Ohrid: the hidden gem of the Balkans
Before travelling to Skopje for our three-part series on Macedonian life, I must admit that I had never heard the name Ohrid. Now, after seeing the place, I really can’t believe how my radar for gorgeous destinations had never picked it up in the past. You only have to look at the images in my report to see what I mean.
Well, actually, the city and its beautiful lake do seem to be catching the eye of more and more people overseas. In April the Guardian newspaper in Britain mentioned Ohrid in a list of “10 of the best trips for students” this summer. I’m not surprised: inexpensive but classy, and with views that are hard to beat. No wonder this is where the former Yugoslav president Tito had his summer residence!
The highlight for me was the Church of St John at Kaneo, which overlooks Lake Ohrid and where there are pleasant nature walks. The church is believed to have been built sometime in the 13th century. According to historians, Ohrid used to have 365 churches, one for every day of the year. Now, the number is much smaller.
The city is the country’s seventh largest, and in 1980 Ohrid and its lake were listed as a UNESCO World Heritage Site. This is also one of the key places where the Cyrillic alphabet is believed to have been created, at one of the city’s ancient literary schools.
Ohrid, which is about 700 metres above sea level, hosts a number of summer theatre and music festivals, and is a popular destination for tourists in the region. Its blue, transparent lake is breathtaking and there are many leisure activities on and off the water. You can’t help but constantly stop and marvel at the historical sites that date back to the time of the city’s Byzantine, Bulgarian, Serbian or Ottoman rulers.
Singing proudly from the treetops
One of the people I interviewed for my report on Macedonian culture and heritage was Boris Trajanov, the world-renowned opera singer. But little did I know that he is also famous in his home country for encouraging hundreds of thousands of people to pick up shovels and plant trees across the countryside.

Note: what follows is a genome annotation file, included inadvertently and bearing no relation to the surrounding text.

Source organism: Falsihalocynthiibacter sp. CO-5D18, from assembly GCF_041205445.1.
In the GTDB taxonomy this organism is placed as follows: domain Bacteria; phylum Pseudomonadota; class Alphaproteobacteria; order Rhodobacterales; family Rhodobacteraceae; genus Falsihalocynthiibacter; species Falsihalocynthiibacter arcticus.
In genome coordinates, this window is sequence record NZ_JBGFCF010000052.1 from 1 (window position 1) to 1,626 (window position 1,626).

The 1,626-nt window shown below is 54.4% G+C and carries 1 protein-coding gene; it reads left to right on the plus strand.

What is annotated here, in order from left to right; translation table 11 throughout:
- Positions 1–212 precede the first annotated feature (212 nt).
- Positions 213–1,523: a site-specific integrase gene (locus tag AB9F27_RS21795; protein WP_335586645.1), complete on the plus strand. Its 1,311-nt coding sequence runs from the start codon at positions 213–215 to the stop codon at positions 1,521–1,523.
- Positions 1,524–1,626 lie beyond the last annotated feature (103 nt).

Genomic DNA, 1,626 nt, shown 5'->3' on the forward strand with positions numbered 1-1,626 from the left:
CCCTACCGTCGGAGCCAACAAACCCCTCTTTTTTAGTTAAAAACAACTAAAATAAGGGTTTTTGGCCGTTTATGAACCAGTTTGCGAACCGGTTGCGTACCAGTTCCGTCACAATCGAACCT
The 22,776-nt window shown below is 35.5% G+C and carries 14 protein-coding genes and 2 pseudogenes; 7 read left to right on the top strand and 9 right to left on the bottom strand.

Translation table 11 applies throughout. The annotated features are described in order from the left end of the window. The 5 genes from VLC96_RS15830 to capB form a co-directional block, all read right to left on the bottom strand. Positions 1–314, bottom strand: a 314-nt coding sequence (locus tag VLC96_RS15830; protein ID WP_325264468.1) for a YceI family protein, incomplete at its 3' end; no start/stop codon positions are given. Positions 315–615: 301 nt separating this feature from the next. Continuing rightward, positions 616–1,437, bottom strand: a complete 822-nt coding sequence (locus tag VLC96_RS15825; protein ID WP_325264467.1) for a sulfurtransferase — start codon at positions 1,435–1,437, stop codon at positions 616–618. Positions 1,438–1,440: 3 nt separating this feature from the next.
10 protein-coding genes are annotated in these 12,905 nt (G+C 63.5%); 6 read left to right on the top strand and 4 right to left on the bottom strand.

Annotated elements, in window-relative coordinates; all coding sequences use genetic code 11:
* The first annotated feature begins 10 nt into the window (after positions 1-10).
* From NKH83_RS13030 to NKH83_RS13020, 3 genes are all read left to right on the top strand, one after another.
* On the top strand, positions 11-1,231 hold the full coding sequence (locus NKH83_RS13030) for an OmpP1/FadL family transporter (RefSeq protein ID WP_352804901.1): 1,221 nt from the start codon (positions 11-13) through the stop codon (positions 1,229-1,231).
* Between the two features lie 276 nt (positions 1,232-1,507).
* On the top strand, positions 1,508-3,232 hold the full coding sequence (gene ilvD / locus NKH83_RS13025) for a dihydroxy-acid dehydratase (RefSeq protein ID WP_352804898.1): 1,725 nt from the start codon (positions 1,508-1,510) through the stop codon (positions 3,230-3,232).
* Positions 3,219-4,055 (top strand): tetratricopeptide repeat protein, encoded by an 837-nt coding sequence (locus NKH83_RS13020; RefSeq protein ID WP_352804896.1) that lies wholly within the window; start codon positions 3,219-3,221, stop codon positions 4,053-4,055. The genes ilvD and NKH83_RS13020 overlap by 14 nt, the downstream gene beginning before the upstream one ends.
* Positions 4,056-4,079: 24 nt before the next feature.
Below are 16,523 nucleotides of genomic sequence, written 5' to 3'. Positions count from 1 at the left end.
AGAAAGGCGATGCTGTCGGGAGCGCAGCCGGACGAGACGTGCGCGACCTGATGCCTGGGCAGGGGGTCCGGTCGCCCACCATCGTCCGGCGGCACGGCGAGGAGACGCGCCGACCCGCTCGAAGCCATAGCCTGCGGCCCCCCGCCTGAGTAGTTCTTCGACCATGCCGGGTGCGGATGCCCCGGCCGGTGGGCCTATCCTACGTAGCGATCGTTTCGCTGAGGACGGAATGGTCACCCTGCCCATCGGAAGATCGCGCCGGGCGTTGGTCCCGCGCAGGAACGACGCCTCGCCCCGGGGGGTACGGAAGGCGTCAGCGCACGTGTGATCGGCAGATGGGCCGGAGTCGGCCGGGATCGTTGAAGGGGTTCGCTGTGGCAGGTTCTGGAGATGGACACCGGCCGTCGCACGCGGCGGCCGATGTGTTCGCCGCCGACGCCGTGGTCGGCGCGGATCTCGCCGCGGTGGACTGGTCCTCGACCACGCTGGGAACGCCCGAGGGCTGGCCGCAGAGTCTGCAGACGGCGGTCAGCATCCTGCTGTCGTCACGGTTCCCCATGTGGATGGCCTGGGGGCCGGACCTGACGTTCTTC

Tree Day has become so popular for Macedonians since being launched by Trajanov three years ago that it is now an official day off work. Crowds of people turn out to tree-planting events, including senior politicians and celebrities. The government, NGOs and other organisations are right in behind the programme, saying it is a great chance to raise awareness about ecological issues.
This year Tree Day was held on March 31, with an estimated three million seedlings planted. After the staging of seven similar days, some 30 million trees have sprung up across the country, covering about 8,000 hectares. The day is now held twice a year, with increasingly ambitious plans regarding the number of trees planted and the ground covered.
Trajanov spoke to me passionately about the project, saying he would like to extend it to other countries in the Balkans and even further abroad. He has already had high-level discussions on the subject. The idea came out of concern about the untold number of trees destroyed in summer forest fires that often hit the country.
I couldn’t help but wonder how Trajanov finds the time to be an acclaimed operatic baritone, singing in major venues around the world, and at the same time an environmental campaigner. He is also a UNESCO Artist for Peace. But I suppose, as they say, where there is a passionate will and a fundamental cause, there will always be a way. I can just picture Trajanov in years to come, singing proudly from the treetops in those lush green zones he has helped develop.